Now to check the flavour intensity. Medium was Kate’s verdict. Flavours include lime, lemon, green apple, a little spice, minerality (more on palate than nose) plus some stone fruit. Measure the length of the finish, how long does the flavour last? Up to five seconds is short, 5-10 medium, above 10 long.  “Eight seconds, really refreshing”. Nothing jarring here. “I think it has a loverly balance, a lovely wine. Not complex, simple and easy drinking”

So now for the reveal. Old or new world? Alcohol content? Vintage? Variety or blend? What have we been drinking? It was a Michel Lynch “Nature” Bordeaux (AOC) 2017, 12%, a blend of Sauvignon Blanc and Semillon, a typical blend of the region. 

Michel Lynch “Nature” Bordeaux (AOC) 2017, 12%, €16.50 Wines of the World

A lovely pale colour and silver tints, this vintage has an intense bouquet with notes of white flowers and citrus fruit. The palate fresh and harmonious, underpinned by fine intensity and noteworthy mineral tones. Grown from 100% organically grown grapes  in the Bordeaux region of France.

The wine pays tribute to Michel Lynch, one of the great names of Bordeaux wine (Irish, of course). Made from a careful selection of organically grown grapes, it contains as little sulphur as possible and has environmentally friendly packaging.

Fat Bastard Malbec Vin de France 2019, 13%, €11.50 Wines of the World

One difference between red and white wines is that red has tannins. “No tannins in white wine. Full stop!”, says Kate. “Tannins is a dry gritty sensation. Some love it, some hate it. The paler the colour, the lighter the tannin. This one is medium grippy, all integrated.”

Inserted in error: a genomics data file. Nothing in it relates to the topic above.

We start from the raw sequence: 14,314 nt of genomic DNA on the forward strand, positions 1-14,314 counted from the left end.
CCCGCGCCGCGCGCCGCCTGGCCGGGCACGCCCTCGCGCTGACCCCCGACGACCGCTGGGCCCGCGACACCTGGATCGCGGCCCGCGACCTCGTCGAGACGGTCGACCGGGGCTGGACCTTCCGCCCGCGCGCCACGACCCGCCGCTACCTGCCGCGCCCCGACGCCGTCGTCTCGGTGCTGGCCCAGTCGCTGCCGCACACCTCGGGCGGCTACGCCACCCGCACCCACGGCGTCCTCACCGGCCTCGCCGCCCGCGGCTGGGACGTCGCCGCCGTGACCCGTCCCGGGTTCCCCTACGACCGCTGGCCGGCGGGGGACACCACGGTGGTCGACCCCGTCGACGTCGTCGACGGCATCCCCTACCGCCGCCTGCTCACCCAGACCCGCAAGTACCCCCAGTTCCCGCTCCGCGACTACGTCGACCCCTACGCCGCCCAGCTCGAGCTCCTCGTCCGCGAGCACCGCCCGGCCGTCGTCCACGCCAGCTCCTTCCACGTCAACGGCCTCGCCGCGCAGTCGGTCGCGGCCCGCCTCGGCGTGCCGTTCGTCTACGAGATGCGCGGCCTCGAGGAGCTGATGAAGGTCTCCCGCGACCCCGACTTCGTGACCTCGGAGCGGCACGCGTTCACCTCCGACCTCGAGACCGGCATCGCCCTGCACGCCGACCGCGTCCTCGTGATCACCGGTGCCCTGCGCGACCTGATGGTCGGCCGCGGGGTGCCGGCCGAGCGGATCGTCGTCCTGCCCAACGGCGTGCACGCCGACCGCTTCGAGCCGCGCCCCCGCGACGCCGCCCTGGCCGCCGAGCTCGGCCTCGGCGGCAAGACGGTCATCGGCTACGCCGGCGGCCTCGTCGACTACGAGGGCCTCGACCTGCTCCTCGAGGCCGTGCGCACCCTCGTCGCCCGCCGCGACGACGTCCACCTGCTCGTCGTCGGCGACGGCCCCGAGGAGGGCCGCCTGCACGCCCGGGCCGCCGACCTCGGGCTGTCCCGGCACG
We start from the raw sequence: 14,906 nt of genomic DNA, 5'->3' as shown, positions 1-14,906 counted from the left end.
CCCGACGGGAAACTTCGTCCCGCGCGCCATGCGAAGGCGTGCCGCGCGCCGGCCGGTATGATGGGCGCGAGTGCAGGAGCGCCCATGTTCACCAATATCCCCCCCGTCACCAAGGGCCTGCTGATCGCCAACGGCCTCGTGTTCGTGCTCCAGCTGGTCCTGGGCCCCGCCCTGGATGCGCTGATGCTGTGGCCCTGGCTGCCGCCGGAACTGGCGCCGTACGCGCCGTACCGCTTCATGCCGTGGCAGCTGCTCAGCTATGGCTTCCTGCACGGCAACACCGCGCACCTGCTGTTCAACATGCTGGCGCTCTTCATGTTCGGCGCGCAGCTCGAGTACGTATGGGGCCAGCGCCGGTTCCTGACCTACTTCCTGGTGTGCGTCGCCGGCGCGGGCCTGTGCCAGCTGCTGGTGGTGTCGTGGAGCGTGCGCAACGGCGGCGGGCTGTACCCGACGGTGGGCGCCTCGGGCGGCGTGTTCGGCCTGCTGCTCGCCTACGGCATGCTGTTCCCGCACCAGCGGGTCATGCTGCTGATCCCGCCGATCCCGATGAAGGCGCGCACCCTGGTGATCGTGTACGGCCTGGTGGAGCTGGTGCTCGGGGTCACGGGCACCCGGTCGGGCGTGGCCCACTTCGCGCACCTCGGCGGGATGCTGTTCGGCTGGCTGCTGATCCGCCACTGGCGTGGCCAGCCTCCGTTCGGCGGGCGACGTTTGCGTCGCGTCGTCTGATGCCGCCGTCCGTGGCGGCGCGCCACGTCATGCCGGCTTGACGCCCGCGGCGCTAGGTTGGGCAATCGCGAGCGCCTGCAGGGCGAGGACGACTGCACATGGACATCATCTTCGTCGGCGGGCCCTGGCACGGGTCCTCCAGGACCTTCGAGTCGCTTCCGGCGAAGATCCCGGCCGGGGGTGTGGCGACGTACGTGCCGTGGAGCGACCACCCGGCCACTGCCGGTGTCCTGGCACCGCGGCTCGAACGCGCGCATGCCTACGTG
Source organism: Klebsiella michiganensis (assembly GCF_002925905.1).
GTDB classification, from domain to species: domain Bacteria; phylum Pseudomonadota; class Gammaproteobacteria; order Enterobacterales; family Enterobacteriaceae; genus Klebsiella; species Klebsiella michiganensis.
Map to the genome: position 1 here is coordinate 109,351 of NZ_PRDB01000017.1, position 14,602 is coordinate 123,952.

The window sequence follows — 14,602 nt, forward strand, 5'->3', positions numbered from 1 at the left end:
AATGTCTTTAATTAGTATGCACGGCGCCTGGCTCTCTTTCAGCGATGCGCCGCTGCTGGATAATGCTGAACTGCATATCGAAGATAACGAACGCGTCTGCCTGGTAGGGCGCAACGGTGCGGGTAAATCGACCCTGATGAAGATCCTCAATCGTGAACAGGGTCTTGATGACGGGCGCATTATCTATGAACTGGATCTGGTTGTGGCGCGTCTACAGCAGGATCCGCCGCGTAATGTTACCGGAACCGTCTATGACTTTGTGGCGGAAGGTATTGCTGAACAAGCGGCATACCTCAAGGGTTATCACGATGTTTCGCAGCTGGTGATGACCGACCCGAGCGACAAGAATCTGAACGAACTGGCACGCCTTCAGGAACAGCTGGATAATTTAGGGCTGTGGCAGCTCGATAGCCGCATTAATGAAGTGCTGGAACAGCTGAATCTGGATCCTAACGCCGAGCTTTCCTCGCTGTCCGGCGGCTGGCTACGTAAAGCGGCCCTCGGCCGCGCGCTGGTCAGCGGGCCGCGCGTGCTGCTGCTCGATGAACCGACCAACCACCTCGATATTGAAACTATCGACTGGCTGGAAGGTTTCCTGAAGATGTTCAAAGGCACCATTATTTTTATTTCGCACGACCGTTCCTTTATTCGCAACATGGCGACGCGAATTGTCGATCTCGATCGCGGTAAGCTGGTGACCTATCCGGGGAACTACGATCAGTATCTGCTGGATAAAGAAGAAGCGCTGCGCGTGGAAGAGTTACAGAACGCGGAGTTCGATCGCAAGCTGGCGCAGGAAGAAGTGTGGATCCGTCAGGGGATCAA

The label says a lot here: remarkably full bodied (fat bastard), round and generous. The Fat Bastard Malbec is sourced from southern vineyards, between the Languedoc and the Gers regions. Kate took us through each of the reds in the same way as she tasted the white.

This Malbec has an intense colour with a vibrant purple hue. Elegant with aromas of black cherry and hints of vanilla and chocolate. Generous and unctuous with a delicate spicy finish. Kate: “ It’s a simple easy-drinking food wine. Lovely with a meal. Love it with a steak or Spaghetti Bolognese. Cheese too.”

A French wine created by Thierry Boudinaud, a renowned winemaker who has crafted wines from California to Chile to South Africa. It is named after a British expression describing a particularly rich and full wine.

Graham Norton’s Own Shiraz, South Australia 2017, 14.5%, €14.00 Wines of the World

The Graham Norton Shiraz is from South Australia and is a mix of fruit from different regions offering a reasonably complex, concentrated wine with a deep ruby colour. It’s a bold in aroma and on the palate, juicy wine full of character, just like the man himself! Perhaps that’s why they called it Shiraz rather than Syrah (the French name for the grape denotes, mostly, a gentler wine). 

Quite a good wine for a tasting actually. The flavours alone, mostly primary, could fill half a page of your notebook! As is often the case in Australia, the fruit comes from different areas, three in this case: “The Barossa, McLaren Vale and Langhorne Creek; each brings something different.”

Kate enjoyed tasting this one. “A dry wine with medium plus acidity.” She expected a high alcohol count, judging mainly by the burn at the back of throat, and she was spot on. Lots of primary fruit flavours plus some spice. Excellent finish too and well balanced. “I’m a lover of this wine and I hope you enjoyed it too.” We did, enjoyed the whole session.